Once upon a time, breaking down the fourth wall was seen as a daring thing to do. Mad Men is a show that insists that, no matter what you do, even when there is no camera, there is always a fourth wall. You can't change that. 

Matt Weiner on Don:
“There’s been a constant assertion about Don being out of touch, and that, by 1968, his style of advertising isn’t working anymore. I’ve never felt that,” Weiner says. “What I do feel, particularly last season, is that society has caught up to him. Identity issues caught up with society, which made the society more like Don. He’s never been MORE in touch. 
“The world is changing. That was the original intention of the show. And change makes everybody feel out of place.”
We might finish the thought by saying, he has never been more in touch except for right now.

Final thought: For melodrama to work, and Mad Men is melodrama, the characters have to end up going in the opposite direction of where they started. Don and Peggy have to turn it around. Now, as any Dickens fan can tell you, there is nothing to stop a character in a melodrama from turning it around only to crash even more.


  • "This watch makes you interesting." That's actually a very bad pitch. It's too girly an approach for a man's watch. It's also very girly to want the guy who looks like Steve McQueen to take an interest in you because of your watch. The male sell is that interesting people wear this watch. You want to be an interesting person, so you will want to do the things, and have the things, that interesting people have. No one really believes that the watch alone will make them interesting.
  • Tom and Lorenzo say of Joan: "Power has actually made her more vulnerable, ironically." Why is that ironic? Isn't that what power always does?
  • In our not-that-there-is-anything-wrong-with-that department, we have Alan Silver the flaming queen reassuring Don that he shouldn't worry about all the interest he is taking in Megan is purely about money. Is it okay to laugh at gay men if you don't let on that that is what you are doing? By the way, when you Google, "Alan Silver", the first link to come up is a gay porn star. Probably just a  coincidence.
  • When Megan throws the February 1969 issue of Playboy onto Don's lap, she says, "Don't tear the ads out of my magazine". Is the point supposed to be that he tear them out oh his magazine instead? If it was, she would have said "magazines" plural. I think it's her copy of Playboy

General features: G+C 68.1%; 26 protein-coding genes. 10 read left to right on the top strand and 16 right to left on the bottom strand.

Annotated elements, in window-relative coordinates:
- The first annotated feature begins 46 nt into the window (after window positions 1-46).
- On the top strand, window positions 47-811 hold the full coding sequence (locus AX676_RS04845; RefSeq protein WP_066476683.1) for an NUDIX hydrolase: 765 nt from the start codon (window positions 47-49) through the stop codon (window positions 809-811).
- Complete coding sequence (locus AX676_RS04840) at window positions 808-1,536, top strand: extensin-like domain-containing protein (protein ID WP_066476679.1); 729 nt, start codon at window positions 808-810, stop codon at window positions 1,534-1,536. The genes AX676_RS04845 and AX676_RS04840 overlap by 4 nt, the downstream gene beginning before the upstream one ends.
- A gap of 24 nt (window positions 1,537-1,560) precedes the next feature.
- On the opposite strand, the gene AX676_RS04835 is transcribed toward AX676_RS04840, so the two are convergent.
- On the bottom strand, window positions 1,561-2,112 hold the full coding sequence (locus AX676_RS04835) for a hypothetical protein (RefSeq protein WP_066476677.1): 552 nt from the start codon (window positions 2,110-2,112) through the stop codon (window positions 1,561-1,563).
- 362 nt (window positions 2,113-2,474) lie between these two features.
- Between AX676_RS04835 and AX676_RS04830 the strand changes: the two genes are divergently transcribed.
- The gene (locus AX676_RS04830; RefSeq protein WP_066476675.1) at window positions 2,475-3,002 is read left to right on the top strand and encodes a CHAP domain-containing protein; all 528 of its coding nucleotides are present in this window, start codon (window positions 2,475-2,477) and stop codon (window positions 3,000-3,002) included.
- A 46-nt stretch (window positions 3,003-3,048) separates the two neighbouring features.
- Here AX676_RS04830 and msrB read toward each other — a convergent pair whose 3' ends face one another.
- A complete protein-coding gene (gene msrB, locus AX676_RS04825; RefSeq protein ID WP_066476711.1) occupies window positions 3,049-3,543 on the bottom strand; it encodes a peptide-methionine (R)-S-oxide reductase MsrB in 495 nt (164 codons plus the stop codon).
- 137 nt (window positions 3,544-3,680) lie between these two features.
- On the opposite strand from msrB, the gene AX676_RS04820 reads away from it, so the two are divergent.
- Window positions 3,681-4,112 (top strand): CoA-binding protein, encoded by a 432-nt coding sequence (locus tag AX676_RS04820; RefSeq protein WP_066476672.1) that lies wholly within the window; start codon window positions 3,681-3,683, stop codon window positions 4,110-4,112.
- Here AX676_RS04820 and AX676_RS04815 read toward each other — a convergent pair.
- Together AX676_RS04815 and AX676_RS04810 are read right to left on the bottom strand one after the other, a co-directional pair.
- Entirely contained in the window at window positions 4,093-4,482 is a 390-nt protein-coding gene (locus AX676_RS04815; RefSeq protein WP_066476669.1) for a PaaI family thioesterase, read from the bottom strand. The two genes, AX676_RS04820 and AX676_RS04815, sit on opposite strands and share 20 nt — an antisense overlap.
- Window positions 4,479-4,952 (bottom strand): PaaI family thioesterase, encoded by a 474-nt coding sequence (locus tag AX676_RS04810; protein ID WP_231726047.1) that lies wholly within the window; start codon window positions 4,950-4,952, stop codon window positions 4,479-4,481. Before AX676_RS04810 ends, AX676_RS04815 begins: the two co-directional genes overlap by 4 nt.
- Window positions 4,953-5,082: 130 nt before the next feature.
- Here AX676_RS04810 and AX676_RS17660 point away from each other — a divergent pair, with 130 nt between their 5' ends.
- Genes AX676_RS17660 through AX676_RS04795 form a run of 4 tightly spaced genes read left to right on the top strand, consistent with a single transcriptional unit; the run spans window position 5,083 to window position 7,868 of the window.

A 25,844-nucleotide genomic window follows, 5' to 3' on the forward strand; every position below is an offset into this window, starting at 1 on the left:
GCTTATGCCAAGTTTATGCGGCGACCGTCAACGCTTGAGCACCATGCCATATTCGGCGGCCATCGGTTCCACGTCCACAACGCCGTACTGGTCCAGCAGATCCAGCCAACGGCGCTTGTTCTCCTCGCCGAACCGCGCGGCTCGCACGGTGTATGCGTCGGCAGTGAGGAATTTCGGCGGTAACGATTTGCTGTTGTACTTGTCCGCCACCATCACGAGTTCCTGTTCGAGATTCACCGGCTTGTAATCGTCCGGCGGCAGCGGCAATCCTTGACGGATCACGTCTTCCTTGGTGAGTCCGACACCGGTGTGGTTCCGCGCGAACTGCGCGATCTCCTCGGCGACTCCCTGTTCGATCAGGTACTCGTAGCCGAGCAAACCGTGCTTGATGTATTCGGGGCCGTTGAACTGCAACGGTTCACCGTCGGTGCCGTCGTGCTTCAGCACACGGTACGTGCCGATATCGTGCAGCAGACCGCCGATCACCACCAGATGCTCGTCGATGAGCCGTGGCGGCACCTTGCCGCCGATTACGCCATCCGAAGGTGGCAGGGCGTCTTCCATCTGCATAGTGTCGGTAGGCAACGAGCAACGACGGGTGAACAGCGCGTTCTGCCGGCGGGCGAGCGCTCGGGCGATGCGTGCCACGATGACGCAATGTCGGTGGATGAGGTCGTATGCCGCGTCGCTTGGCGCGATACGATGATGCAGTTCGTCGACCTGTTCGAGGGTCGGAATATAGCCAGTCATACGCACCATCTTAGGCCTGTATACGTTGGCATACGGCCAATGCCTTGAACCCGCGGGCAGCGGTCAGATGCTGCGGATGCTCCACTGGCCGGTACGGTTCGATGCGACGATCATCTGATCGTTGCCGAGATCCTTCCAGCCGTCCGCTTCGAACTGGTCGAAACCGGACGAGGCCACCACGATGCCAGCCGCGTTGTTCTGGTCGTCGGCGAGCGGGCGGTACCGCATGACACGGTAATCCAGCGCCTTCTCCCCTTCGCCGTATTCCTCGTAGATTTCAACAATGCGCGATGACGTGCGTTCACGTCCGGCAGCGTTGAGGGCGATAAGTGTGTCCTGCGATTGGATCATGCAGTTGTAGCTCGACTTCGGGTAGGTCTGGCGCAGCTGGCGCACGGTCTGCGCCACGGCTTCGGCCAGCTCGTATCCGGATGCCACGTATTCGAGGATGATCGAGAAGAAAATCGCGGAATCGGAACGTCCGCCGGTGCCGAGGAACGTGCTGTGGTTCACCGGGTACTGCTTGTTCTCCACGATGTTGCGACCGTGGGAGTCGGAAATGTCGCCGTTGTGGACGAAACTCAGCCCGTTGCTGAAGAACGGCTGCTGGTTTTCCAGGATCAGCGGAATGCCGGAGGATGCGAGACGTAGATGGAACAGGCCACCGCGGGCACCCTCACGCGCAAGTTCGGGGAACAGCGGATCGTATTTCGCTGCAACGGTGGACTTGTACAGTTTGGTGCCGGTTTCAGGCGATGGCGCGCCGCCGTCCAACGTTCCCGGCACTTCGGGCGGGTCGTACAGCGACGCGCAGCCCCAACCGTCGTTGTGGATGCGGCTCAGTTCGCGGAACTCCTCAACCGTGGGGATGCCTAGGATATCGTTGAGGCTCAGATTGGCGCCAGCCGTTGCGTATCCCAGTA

• Nixon's inaugural was January 20, 1969.
  • There is an irony in saying that Don is out of step and that is that well know that he and his type came back. Don became incredibly popular just seven years ago.
  • Roger would take the ugly celery garnish out of his tomato juice but he would not drop it on the white linen table cloth. He also would not wear that paisley tie.
  • In addition to loss and longing, the other Season 1 themes that were underlined in this episode were utopia (brought up by Rachel Menken in season one) and Nixon. I thought Neve Campbell's character was meant to recall Rachel.

Monday, April 14, 2014

Tease me?

Something that happened this morning had me thinking about women who tease. There is a lot of fiction on the subject just as there is a lot of fiction about self-sacrificing chivalric knights.

Taking them in reverse order, the dark truth about the knight of the Provençal tradition is that women hate him. And the truth about teasing—not just sexual teasing—is that, outside of fiction, when a woman does it, she always means to say no. If you try to initiate something playful with a woman and she gives you a teasing answer—that is to say, enough to let you know that she knows what you are angling for without actually delivering even a partial thrill—what she is really doing is brushing you off.

The brutal truth is that she feels about you the way you do about panhandlers. If you live in the city, you know that feeling. The panhandler doesn't even need to open his mouth; you know what he wants and you'd rather just avoid it; he makes eye contact and you're already figuring out how to say no without being too brutal about it. She feels the same way about you; this is equally true whether "you" are  just some guy who wants nothing more than to make her smile or the man who will always love her.

It's the fear of that that brutality that keeps you both lying to one another and to yourselves. Even if, after much "teasing" she gives you something, the something you get is almost worthless because you know that she didn't want it. She just wants peace the way you just want to be able to go back to walking down the sidewalk with this panhandler behind you. You don't really care about the panhandler you give money to than you do about the ones you refuse; in both cases, the motive is to get past this moment.

A woman who is really interested in you will entice you, which is a very different experience from being teased. 

Everyone is doing recaps ...

... so I'm going to stop. I'll still write about each Mad Men episode but not for a few days. I'm going to take the time to watch the episodes more than once, read what other people have to say about it and research some of cultural references a bit before writing.

Friday, April 11, 2014

Friday round up

1. Two weeks missing